Psychoanalysis and marxism

Scott Mobley mobs at cats.ucsc.edu
Sat Apr 29 09:24:04 MDT 1995


>2. I think with each decade the concepts of projection and introjection
>emerge more powerfully as core concepts of human interaction not only at
>the individual level but at the social level. We are like chemical
>elements with valencies that immediately get almost hopelessly stuck on
>one another by some strange unconscious process, until we are disloged by
>another element coming along. We powerfully see part objects of ourselves
>in others.

(amd much more good stuff)

>Chris Burford, London.
>
>

I quite agree with and appreciate these formulations. And I would add that
not only might projection and introjection be usefully understood as
concepts of human interaction at the social as well as at the individual
level, but also as concepts of mediation between the individual and the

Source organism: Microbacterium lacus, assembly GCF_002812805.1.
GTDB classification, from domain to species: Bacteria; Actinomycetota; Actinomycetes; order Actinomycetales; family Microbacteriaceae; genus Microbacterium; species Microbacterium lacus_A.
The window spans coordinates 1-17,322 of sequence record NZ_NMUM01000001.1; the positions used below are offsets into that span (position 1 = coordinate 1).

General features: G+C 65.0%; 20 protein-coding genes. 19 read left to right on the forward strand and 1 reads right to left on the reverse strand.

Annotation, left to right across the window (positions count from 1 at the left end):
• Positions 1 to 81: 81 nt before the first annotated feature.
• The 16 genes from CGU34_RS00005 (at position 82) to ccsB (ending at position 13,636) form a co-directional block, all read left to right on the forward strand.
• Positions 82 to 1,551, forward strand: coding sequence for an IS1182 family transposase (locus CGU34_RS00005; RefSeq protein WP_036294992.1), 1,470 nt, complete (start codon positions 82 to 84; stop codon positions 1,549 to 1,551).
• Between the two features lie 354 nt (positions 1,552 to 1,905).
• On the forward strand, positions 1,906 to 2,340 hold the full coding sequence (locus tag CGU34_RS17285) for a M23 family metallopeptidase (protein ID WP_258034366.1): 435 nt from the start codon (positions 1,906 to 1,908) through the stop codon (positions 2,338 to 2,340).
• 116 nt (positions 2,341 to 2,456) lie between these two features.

social. These apparently mutually exclusive levels of analysis can then be
viewed as *moments* in a process of production, one of whose mechanisms is
introjection/projection.

But in noting the crucial role psychic processes play in production and in
the reproduction of the relations of production, we are getting close to
the Althusserian notion of interpellation. Thinking through the Althusser
ISA essay armed with the concepts of projection/introjection could lead
beyond the structure/agency problem which sometimes bedevils those
attempting to theorize ideoogy via the Althusserian schema.

--Scott Mobley






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